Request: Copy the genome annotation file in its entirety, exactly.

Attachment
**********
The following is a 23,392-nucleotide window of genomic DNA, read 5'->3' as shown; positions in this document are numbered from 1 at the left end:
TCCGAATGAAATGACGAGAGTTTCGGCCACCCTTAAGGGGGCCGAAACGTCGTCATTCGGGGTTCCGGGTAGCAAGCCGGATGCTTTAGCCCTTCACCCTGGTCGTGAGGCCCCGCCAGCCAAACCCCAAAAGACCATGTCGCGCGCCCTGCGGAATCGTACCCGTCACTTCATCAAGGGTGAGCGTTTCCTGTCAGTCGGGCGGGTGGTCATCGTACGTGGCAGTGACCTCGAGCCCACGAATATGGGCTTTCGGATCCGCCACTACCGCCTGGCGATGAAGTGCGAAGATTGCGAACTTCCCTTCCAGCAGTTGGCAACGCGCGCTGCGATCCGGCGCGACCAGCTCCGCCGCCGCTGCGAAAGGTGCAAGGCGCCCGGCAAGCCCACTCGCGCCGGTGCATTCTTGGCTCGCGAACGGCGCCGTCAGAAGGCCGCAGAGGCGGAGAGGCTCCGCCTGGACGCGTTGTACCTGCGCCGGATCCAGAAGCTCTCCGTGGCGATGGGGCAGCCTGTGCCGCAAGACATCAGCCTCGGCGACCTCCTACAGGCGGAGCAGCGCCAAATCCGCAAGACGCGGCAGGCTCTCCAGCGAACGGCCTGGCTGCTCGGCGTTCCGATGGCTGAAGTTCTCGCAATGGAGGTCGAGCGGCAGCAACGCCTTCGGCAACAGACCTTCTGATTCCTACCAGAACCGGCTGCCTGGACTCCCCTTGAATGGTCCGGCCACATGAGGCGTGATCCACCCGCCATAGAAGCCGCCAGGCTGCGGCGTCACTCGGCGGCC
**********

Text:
The following is a 23,392-nucleotide window of genomic DNA, read 5'->3' as shown; positions in this document are numbered from 1 at the left end:
TCCGAATGAAATGACGAGAGTTTCGGCCACCCTTAAGGGGGCCGAAACGTCGTCATTCGGGGTTCCGGGTAGCAAGCCGGATGCTTTAGCCCTTCACCCTGGTCGTGAGGCCCCGCCAGCCAAACCCCAAAAGACCATGTCGCGCGCCCTGCGGAATCGTACCCGTCACTTCATCAAGGGTGAGCGTTTCCTGTCAGTCGGGCGGGTGGTCATCGTACGTGGCAGTGACCTCGAGCCCACGAATATGGGCTTTCGGATCCGCCACTACCGCCTGGCGATGAAGTGCGAAGATTGCGAACTTCCCTTCCAGCAGTTGGCAACGCGCGCTGCGATCCGGCGCGACCAGCTCCGCCGCCGCTGCGAAAGGTGCAAGGCGCCCGGCAAGCCCACTCGCGCCGGTGCATTCTTGGCTCGCGAACGGCGCCGTCAGAAGGCCGCAGAGGCGGAGAGGCTCCGCCTGGACGCGTTGTACCTGCGCCGGATCCAGAAGCTCTCCGTGGCGATGGGGCAGCCTGTGCCGCAAGACATCAGCCTCGGCGACCTCCTACAGGCGGAGCAGCGCCAAATCCGCAAGACGCGGCAGGCTCTCCAGCGAACGGCCTGGCTGCTCGGCGTTCCGATGGCTGAAGTTCTCGCAATGGAGGTCGAGCGGCAGCAACGCCTTCGGCAACAGACCTTCTGATTCCTACCAGAACCGGCTGCCTGGACTCCCCTTGAATGGTCCGGCCACATGAGGCGTGATCCACCCGCCATAGAAGCCGCCAGGCTGCGGCGTCACTCGGCGGCC